There’s a lot to like here. The action moves quickly, but there’s still lovely moments of character development. And the characters are great: mostly girls and women, with genuine diversity of character. The crown princess might be well loved, but/and she’s also a ruthless politician when necessary. The younger princess feels overshadowed; the chocolate apprentice is true to her dragon heritage; the adult women are sometimes compassionate, sometimes impatient, sometimes ignorant. The male characters are also diverse – Silke’s older brother is, basically, an older brother; sometimes the men are greedy, sometimes loving. Silke herself is basically creating herself as she goes along, which is probably her most intriguing characteristic: after early trauma she is determined not to have her life written for her. And so she puts on an act – which is sometimes a good thing, and sometimes not, and that’s acknowledged by the text.
As for the action: it’s clear from early on that the arrival of the fairies isn’t going to be the wondrous thing that the population might hope. It takes some unexpected turns, much like Silke learning the ins and outs of the servants’ passageways within the castle. The fairies have a bit less development than some other characters, but it does all work well as a narrative.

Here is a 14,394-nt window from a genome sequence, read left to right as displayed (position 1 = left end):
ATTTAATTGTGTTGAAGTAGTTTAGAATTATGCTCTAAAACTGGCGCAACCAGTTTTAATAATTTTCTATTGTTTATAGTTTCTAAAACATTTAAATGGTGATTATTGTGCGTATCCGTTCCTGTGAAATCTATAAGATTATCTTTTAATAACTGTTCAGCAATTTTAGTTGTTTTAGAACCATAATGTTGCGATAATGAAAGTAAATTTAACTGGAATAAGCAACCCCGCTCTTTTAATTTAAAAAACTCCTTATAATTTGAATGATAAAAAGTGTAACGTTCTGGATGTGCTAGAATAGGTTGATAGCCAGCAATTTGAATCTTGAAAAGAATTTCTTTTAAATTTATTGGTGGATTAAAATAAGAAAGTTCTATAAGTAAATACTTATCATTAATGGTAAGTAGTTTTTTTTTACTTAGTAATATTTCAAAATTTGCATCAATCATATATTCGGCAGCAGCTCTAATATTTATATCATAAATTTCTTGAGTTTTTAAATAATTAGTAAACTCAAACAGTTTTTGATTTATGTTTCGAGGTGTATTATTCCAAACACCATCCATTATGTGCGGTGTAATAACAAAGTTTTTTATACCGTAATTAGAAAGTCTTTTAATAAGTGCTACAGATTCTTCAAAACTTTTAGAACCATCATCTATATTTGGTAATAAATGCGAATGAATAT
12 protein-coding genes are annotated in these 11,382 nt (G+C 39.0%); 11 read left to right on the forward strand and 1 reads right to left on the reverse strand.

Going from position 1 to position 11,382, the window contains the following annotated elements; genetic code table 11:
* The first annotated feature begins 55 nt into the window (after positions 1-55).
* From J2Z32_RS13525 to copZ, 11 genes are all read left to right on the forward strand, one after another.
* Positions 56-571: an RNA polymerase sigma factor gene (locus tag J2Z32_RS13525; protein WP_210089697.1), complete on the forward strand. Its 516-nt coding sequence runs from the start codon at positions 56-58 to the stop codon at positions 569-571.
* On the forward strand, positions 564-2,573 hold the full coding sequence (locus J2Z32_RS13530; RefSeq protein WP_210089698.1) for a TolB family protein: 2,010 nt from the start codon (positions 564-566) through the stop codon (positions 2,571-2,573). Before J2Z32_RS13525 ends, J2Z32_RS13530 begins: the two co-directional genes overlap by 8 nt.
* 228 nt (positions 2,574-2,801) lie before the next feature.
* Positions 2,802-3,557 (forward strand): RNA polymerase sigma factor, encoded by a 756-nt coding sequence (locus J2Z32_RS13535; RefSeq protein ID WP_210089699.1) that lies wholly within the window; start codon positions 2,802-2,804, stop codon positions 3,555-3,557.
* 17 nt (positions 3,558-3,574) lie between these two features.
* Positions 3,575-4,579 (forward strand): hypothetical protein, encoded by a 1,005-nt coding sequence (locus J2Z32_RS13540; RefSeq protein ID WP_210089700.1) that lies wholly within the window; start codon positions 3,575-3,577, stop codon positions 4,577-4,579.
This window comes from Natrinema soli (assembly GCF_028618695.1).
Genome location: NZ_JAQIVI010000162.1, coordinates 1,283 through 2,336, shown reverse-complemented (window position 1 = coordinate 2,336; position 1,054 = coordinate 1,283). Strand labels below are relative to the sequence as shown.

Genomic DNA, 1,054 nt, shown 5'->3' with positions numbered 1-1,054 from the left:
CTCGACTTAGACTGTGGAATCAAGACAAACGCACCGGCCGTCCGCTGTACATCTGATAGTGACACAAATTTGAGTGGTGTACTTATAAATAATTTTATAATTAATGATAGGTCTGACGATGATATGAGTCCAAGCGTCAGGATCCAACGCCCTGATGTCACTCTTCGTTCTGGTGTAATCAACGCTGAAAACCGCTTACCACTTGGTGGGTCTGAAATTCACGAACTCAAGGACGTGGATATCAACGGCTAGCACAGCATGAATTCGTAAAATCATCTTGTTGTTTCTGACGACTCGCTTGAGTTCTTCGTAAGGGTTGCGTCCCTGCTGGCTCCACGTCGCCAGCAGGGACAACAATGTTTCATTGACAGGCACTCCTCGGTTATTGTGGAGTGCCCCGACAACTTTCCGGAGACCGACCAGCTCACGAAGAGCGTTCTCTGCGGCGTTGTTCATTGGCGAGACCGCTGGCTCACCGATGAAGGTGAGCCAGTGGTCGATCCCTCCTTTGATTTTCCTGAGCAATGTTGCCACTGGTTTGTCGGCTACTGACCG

I really enjoyed this and look forward to giving it to the younger readers in my life.
I received this book from the publisher, Hachette, at no cost. It’s out now; RRP $29.99.
If you tried reading one of the Thursday Next books and you hated everything about the whimsy of Fforde’s alternate world, just stop reading now: this book won’t be for you.
If you quite liked the early Next books and got a bit sad as they got sillier, keep reading.
If you’ve never read a Fforde book, you can keep reading too.
And if you’re a hardcore Fforde fan who’s been waiting… and waiting… and waiting for the sequel to Shades of Grey… well, this isn’t it, but it does mark Fforde’s return to writing after a hiatus of a few years, so: maybe it will arrive at some point?
This book is immediately recognisable as part of Fforde’s very particular way of constructing alternate worlds. There’s just enough recognisable from our world – what else would a Welsh near-zombie play but a Tom Jones song – but with some completely and wildly different things thrown in. In the Thursday Next world, the Crimean War never ended, and genetic manipulation means people have dodos as pets. Here, humanity hibernates. The vast majority of the population packs on fat, grows a winter pelt, and sleeps away the winter. Except, in more modern times, for the Winter Consuls – and a few dangerously antisocial types. The Winter Consuls help to keep things running through the winter; like keeping the antisocial types under control.